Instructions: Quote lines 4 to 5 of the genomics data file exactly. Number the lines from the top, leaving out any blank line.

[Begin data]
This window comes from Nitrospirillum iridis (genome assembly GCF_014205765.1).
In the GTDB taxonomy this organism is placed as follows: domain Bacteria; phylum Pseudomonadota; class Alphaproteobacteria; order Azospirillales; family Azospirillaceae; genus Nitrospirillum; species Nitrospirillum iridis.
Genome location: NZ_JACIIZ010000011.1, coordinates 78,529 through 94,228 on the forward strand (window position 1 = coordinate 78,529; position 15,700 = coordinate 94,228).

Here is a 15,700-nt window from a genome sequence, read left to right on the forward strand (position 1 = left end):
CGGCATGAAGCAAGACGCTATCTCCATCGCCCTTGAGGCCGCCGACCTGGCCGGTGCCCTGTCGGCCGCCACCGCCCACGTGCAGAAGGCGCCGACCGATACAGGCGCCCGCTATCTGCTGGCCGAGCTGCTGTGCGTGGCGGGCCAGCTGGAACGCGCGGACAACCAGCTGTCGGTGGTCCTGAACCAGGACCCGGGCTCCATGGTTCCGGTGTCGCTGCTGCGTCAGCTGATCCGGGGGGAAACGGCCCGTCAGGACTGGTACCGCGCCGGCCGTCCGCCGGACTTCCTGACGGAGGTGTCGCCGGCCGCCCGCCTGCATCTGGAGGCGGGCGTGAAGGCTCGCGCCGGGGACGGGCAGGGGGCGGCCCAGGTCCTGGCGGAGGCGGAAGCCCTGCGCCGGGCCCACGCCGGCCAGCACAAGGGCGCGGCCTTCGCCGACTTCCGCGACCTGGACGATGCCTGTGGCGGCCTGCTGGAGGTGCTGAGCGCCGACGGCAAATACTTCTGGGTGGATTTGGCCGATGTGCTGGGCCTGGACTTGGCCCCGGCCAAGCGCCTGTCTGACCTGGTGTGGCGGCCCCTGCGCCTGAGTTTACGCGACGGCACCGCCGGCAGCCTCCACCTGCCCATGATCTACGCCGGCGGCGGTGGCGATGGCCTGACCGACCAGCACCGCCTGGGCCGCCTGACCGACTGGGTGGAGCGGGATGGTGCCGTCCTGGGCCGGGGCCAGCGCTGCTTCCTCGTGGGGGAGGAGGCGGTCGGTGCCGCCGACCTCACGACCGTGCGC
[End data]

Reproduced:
Here is a 15,700-nt window from a genome sequence, read left to right on the forward strand (position 1 = left end):
CGGCATGAAGCAAGACGCTATCTCCATCGCCCTTGAGGCCGCCGACCTGGCCGGTGCCCTGTCGGCCGCCACCGCCCACGTGCAGAAGGCGCCGACCGATACAGGCGCCCGCTATCTGCTGGCCGAGCTGCTGTGCGTGGCGGGCCAGCTGGAACGCGCGGACAACCAGCTGTCGGTGGTCCTGAACCAGGACCCGGGCTCCATGGTTCCGGTGTCGCTGCTGCGTCAGCTGATCCGGGGGGAAACGGCCCGTCAGGACTGGTACCGCGCCGGCCGTCCGCCGGACTTCCTGACGGAGGTGTCGCCGGCCGCCCGCCTGCATCTGGAGGCGGGCGTGAAGGCTCGCGCCGGGGACGGGCAGGGGGCGGCCCAGGTCCTGGCGGAGGCGGAAGCCCTGCGCCGGGCCCACGCCGGCCAGCACAAGGGCGCGGCCTTCGCCGACTTCCGCGACCTGGACGATGCCTGTGGCGGCCTGCTGGAGGTGCTGAGCGCCGACGGCAAATACTTCTGGGTGGATTTGGCCGATGTGCTGGGCCTGGACTTGGCCCCGGCCAAGCGCCTGTCTGACCTGGTGTGGCGGCCCCTGCGCCTGAGTTTACGCGACGGCACCGCCGGCAGCCTCCACCTGCCCATGATCTACGCCGGCGGCGGTGGCGATGGCCTGACCGACCAGCACCGCCTGGGCCGCCTGACCGACTGGGTGGAGCGGGATGGTGCCGTCCTGGGCCGGGGCCAGCGCTGCTTCCTCGTGGGGGAGGAGGCGGTCGGTGCCGCCGACCTCACGACCGTGCGC